Directly assigning work to developers instead of letting them choose whatever they want to work on next (from the current iteration) may look like a good idea at first sight.
You know that Jessy is the perfect girl to take on a story about accounting and you know she will be able to work through the missing parts on her own because she has a good domain knowledge about how accountants work. On the other hand, if you let Kevin take it, it may take twice as long and he will probably interrupt the whole team in order for him to understand all the parts of that story.
Assigning stories to developers may save the team a few hours at first, but this is borrowed time. In essence, you are building a knowledge debt and this debt comes with high interest rates.
By directly assigning stories to developers, you are creating bottlenecks. Jessy is slowly becoming an expert at working on accounting stuff while the rest of the team is stagnating.
Imagine that, at some point in time, the ten next important stories are about accounting. Jessy won't be able to do everything and you will now have to assign most of that work to the rest of the team.
At that point, every mistake that the team should have made over a long period of time will occur and you will think the team is incompetent. When in fact, they never got the chance to make those mistakes over a longer period.
A manager could then decide to assign the accounting work more equitably, but he would now have to keep track of who needs experience in what. The manager also becomes a bottleneck since everyone depends on him to figure out what they should work on next.
Jessy may not want to work on the accounting part of this app, she may want to explore some other parts. By being allowed to explore on her own she is slowly building ownership of the whole software — not just the accounting features — but the software as a whole.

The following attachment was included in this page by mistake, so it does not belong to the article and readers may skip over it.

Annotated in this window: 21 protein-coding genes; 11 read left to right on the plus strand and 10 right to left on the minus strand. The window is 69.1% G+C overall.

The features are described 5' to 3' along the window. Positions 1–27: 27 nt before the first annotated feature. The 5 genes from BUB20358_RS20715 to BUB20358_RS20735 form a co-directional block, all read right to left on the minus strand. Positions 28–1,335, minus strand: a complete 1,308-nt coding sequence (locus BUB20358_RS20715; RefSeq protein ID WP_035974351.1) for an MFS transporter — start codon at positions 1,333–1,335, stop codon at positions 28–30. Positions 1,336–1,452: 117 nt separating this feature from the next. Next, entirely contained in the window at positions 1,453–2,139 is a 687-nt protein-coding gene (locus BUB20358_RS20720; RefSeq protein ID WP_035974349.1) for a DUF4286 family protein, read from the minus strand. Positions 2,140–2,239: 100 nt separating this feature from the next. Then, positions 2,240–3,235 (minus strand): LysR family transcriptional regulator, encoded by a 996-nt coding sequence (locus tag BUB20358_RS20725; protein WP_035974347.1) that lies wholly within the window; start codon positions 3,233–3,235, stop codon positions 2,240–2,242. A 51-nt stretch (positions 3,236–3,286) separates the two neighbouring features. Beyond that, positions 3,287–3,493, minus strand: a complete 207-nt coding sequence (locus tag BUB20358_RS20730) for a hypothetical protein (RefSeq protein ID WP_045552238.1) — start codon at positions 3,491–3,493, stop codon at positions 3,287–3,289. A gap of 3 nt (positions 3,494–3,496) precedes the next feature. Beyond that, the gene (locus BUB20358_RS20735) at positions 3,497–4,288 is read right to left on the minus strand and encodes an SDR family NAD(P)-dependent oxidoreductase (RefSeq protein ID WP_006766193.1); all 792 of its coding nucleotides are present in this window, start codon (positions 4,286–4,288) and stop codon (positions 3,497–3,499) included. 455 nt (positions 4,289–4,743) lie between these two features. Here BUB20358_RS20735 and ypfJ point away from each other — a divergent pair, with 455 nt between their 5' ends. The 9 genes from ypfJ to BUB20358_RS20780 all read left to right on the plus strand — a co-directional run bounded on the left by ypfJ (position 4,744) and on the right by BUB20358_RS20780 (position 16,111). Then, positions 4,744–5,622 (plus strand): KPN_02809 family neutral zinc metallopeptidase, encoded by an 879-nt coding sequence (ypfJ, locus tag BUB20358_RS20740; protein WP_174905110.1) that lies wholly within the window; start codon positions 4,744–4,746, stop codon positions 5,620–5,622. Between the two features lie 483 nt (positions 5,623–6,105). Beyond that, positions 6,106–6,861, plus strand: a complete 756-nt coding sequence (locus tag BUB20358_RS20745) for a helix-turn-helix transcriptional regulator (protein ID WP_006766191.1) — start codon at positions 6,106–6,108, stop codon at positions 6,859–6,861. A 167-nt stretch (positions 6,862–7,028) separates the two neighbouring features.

Kevin may want to work on some accounting features even if he is not the best man for the job and he should be able to ask around for help. As Kevin becomes better with accounting stories, he may challenge Jessy on some specific pieces of code and bring some fresh ideas to the table.
If you treat your developers like components of an assembly line who are just there to execute tasks assigned to them, they may become just that or even quit. Instead, take advantage of their brain power, their creativity and their passion. Allow them to accomplish the best work of their life.
If Jessy gets to explore as many parts of the software as she wants, she will become curious, ask questions, come up with ideas and this is where she will cultivate a sense of ownership.
When you encourage discussions and empower the team, you are not only allowing your team to innovate, but you are also creating a great work environment, thus increasing employee retention.
Not only should you not assign stories to developers, you should be encouraging them to experiment and look outside their comfort zone. Everyone wins in this kind of environment as you gain multiple domain experts, you encourage innovative and creative ideas. Developers will feel that they are growing and that they are making a bigger impact to the business — and they really will be.